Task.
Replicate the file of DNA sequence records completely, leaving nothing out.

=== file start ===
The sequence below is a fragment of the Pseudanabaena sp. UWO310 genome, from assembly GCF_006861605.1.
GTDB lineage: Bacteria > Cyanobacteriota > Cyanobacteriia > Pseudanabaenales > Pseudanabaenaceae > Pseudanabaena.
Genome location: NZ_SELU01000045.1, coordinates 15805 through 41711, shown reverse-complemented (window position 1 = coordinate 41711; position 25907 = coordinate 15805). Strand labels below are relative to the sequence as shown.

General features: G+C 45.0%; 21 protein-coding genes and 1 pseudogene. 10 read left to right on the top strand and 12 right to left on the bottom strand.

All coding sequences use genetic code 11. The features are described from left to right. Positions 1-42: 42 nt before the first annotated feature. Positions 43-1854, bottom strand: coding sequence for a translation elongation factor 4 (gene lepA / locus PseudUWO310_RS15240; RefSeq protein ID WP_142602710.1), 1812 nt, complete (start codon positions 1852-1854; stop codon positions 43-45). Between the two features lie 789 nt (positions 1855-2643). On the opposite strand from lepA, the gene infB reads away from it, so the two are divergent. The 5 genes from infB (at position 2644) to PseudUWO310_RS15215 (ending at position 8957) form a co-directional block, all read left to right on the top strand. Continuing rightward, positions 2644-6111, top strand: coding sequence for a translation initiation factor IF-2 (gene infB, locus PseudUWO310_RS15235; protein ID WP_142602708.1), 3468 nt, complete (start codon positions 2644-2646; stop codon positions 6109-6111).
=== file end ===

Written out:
The sequence below is a fragment of the Pseudanabaena sp. UWO310 genome, from assembly GCF_006861605.1.
GTDB lineage: Bacteria > Cyanobacteriota > Cyanobacteriia > Pseudanabaenales > Pseudanabaenaceae > Pseudanabaena.
Genome location: NZ_SELU01000045.1, coordinates 15805 through 41711, shown reverse-complemented (window position 1 = coordinate 41711; position 25907 = coordinate 15805). Strand labels below are relative to the sequence as shown.

General features: G+C 45.0%; 21 protein-coding genes and 1 pseudogene. 10 read left to right on the top strand and 12 right to left on the bottom strand.

All coding sequences use genetic code 11. The features are described from left to right. Positions 1-42: 42 nt before the first annotated feature. Positions 43-1854, bottom strand: coding sequence for a translation elongation factor 4 (gene lepA / locus PseudUWO310_RS15240; RefSeq protein ID WP_142602710.1), 1812 nt, complete (start codon positions 1852-1854; stop codon positions 43-45). Between the two features lie 789 nt (positions 1855-2643). On the opposite strand from lepA, the gene infB reads away from it, so the two are divergent. The 5 genes from infB (at position 2644) to PseudUWO310_RS15215 (ending at position 8957) form a co-directional block, all read left to right on the top strand. Continuing rightward, positions 2644-6111, top strand: coding sequence for a translation initiation factor IF-2 (gene infB, locus PseudUWO310_RS15235; protein ID WP_142602708.1), 3468 nt, complete (start codon positions 2644-2646; stop codon positions 6109-6111).